By request, and because in a few days I will be at the American Copy Editors Society's national conference with several people who, by the uncanniest of coincidences, bear the same names as certain characters, here is the fifth Grammarnoir serial in one take.
GRAMMARNOIR 5: THE SHAME OF THE PROSE
“Grammarnoir 5: The Shame of the Prose” is a four-part serial, running on Mondays from February 11 until the thrilling conclusion on March 4, National Grammar Day. Grammarnoir is a work of fiction. Any resemblance of characters to any persons, living or dead, is purely coincidental.
Part 1: See a Fellow About a Scam
He was a pudgy little man with a suit that might have fit him a couple of hundred Denny’s grand slams ago. His eyes wouldn’t stop roaming around the room, and he was beginning to sweat, even though the outfit I work for doesn’t throw around simoleons on heat for the help. He said his name was Charles Finch, and the smell of fear on him was like a newsroom on a buyout deadline day.
“Look,” I told him, “I’m not hanging up the green eyeshade, but I’ve got my hands full here with night content production. It’s a gig, regular paychecks and no heavy lifting, so I don’t go out on freelance errands of mercy any more.”
“But you’re the only one who can h-h-h-help me,” Finch said. Sweating and stammering. “Your blog, your credentials, your fame and p-p-p-prestige among editors. They say you’re the one who got the AP Stylebook to c-c-c-cave on hopefully.”
“Ease up on the airy persiflage,” I said with a wave of my hand. “I caught them shaking down a bunch of college newspapers, got a little leverage on them.”
“But you know them, you know how they operate, you can talk to them. You can g-g-g-get them off my back.”
His was an old story, a twice-told tale. He ran a little operation, strictly small-time, and he was over his head, got himself into trouble with clients, fell short on the editing. So he went to the AP Stylebook, and they gave him a little free help on capitalization. Before he knew what had happened to him, he was in deep, too deep, choosing words or numerals for numbers, like that, the numbers game. When he tried to back out of the subscription, the AP sent a couple of goons around to throw a scare into him. You know, “Nice little article you got there. Be a shame if something should … happen … to it.”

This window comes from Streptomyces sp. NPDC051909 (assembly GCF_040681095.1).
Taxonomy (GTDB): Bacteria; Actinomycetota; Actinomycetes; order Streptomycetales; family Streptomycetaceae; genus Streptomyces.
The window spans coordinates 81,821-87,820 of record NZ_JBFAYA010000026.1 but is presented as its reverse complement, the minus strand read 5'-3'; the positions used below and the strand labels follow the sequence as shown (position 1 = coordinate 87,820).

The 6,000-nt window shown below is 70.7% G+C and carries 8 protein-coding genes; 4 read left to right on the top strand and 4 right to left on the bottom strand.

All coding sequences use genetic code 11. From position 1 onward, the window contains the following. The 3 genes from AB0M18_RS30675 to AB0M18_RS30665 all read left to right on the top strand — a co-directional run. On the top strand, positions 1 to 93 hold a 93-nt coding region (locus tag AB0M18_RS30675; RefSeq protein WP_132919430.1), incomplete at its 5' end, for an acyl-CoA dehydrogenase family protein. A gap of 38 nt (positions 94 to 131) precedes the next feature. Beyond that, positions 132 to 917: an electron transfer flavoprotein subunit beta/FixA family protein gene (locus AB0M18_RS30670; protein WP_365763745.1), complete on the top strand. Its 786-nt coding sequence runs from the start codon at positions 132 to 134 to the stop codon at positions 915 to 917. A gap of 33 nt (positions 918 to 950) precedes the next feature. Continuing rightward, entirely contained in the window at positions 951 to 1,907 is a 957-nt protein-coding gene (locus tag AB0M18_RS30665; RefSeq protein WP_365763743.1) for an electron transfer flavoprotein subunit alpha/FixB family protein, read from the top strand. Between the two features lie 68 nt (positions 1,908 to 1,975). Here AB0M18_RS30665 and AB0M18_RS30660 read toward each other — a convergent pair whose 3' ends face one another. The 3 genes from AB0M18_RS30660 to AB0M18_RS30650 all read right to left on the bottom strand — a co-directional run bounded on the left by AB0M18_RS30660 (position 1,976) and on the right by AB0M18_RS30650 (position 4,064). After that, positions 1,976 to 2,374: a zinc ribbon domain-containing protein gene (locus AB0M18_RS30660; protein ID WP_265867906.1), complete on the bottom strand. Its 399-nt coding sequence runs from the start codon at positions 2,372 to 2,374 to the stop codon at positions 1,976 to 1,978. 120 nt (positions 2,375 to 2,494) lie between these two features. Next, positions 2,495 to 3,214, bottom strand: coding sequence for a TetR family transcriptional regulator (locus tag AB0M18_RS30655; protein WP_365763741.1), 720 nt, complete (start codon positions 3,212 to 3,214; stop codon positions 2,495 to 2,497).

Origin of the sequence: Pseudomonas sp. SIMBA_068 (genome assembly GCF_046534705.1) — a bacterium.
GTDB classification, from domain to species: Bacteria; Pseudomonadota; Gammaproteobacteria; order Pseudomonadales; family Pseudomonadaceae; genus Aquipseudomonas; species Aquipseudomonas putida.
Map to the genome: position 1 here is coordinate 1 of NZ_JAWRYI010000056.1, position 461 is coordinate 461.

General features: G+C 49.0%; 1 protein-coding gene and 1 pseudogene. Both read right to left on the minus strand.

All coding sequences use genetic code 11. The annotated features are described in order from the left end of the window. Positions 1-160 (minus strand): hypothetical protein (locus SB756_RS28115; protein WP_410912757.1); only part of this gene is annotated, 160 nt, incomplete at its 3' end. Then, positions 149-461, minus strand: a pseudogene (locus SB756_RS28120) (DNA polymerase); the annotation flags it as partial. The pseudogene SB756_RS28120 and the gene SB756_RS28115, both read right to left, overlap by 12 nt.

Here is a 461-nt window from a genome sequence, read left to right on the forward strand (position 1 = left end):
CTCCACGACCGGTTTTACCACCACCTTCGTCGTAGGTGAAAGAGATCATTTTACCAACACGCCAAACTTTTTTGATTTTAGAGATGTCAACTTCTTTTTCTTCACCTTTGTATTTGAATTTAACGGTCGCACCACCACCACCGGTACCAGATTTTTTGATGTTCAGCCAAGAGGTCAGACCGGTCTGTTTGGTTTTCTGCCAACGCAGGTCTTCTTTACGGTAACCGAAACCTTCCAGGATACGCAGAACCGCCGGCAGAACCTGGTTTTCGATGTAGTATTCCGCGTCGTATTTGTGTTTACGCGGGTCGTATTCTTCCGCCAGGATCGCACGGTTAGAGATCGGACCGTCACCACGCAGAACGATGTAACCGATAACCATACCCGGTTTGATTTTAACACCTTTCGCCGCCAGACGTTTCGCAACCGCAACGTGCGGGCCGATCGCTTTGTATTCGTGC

It worked, and now he was sweating in my office.
“Oh all right,” I said. “Before you steam up my windows, we’ll go see a fellow.”
“Yeah, I think we should have a little parley with David Minthorn.”
“Minthorn?” His eyes bulged. “The AP Stylebook editor? The capo di tutti copy?”
“Yeah, Minthorn. I know him of old.”
NEXT: The Capo
Part 2: The Capo
I knew where to find David Minthorn. When the bottom fell out of the paragraph game, the AP Stylebook gave up its ritzy offices on West 33rd Street, and Minthorn wound up working out of the back room of a bar called Strunky White’s.
We opened the door into Strunky White’s and got a punch in the face from the smell of stale beer and yellowing newsprint. A crowd of AP louts loafed around its dim recesses. A couple of them were playing Scrabble, but nobody seemed to have come up with a word of more than four letters.
“Afternoon, lads,” I said. “We’re here to drink tea with Mr. Minthorn.”
“Boss don’t need to see no stinking copy editors,” one of the punks snarled.
“Double negation aside,” I said, “I have to insist.”
Four or five hoods pushed their chairs back and moved toward us, growling low in their throats, when a door in the back opened, and someone said, “All right, what’s the rhubarb?”
It was Darrell Christian, Minthorn’s sidekick. His eyes met mine, and he said, “Oh, you. Stand aside, boys, and let the man through. He’s more damn trouble than he’s worth, so let’s find out what he wants and get him out of here.”
He led us into a back office. A man in his shirtsleeves was sitting behind a battered desk, rubbing his eyes. It was Minthorn. He looked up.
“You again,” he said. His voice lacked enthusiasm, like a slot editor’s at the sight of a first-day head on a second-day story. “You got a real bad habit of showing up where you’re not wanted, like the sports staff at an open bar.”
“No need to take up your valuable time,” I said. “Mr. Finch here is just small fry. Let him off the hook, catch and release, you know, and we’ll be on our way. You go back to figuring out how to transmit emoticons over the wire, or whatever game you’re up to now.”
“Drop it,” he said. “You don’t know what you’re messing with. Just drop it before you get your fingers burned.”
I noticed that his fingers were trembling slightly. The words menaced, but the voice lacked force. Something wasn’t right.